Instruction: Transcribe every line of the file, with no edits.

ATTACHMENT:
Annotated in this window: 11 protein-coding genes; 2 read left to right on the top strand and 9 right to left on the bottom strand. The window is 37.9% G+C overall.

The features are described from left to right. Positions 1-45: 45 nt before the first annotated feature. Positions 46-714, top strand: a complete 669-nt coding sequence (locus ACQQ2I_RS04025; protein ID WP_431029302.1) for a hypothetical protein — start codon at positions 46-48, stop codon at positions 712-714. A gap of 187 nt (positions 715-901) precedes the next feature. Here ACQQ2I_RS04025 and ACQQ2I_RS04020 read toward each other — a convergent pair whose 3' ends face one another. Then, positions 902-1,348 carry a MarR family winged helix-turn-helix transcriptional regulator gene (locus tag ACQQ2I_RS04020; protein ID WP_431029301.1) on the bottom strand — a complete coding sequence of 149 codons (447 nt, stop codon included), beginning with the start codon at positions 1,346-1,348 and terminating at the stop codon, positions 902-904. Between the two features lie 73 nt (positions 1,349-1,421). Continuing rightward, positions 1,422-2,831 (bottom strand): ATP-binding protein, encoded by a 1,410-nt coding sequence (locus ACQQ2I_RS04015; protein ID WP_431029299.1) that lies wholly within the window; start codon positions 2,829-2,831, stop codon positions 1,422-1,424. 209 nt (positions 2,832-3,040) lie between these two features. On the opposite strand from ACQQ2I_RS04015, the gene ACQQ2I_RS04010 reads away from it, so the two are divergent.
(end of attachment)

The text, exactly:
Annotated in this window: 11 protein-coding genes; 2 read left to right on the top strand and 9 right to left on the bottom strand. The window is 37.9% G+C overall.

The features are described from left to right. Positions 1-45: 45 nt before the first annotated feature. Positions 46-714, top strand: a complete 669-nt coding sequence (locus ACQQ2I_RS04025; protein ID WP_431029302.1) for a hypothetical protein — start codon at positions 46-48, stop codon at positions 712-714. A gap of 187 nt (positions 715-901) precedes the next feature. Here ACQQ2I_RS04025 and ACQQ2I_RS04020 read toward each other — a convergent pair whose 3' ends face one another. Then, positions 902-1,348 carry a MarR family winged helix-turn-helix transcriptional regulator gene (locus tag ACQQ2I_RS04020; protein ID WP_431029301.1) on the bottom strand — a complete coding sequence of 149 codons (447 nt, stop codon included), beginning with the start codon at positions 1,346-1,348 and terminating at the stop codon, positions 902-904. Between the two features lie 73 nt (positions 1,349-1,421). Continuing rightward, positions 1,422-2,831 (bottom strand): ATP-binding protein, encoded by a 1,410-nt coding sequence (locus ACQQ2I_RS04015; protein ID WP_431029299.1) that lies wholly within the window; start codon positions 2,829-2,831, stop codon positions 1,422-1,424. 209 nt (positions 2,832-3,040) lie between these two features. On the opposite strand from ACQQ2I_RS04015, the gene ACQQ2I_RS04010 reads away from it, so the two are divergent.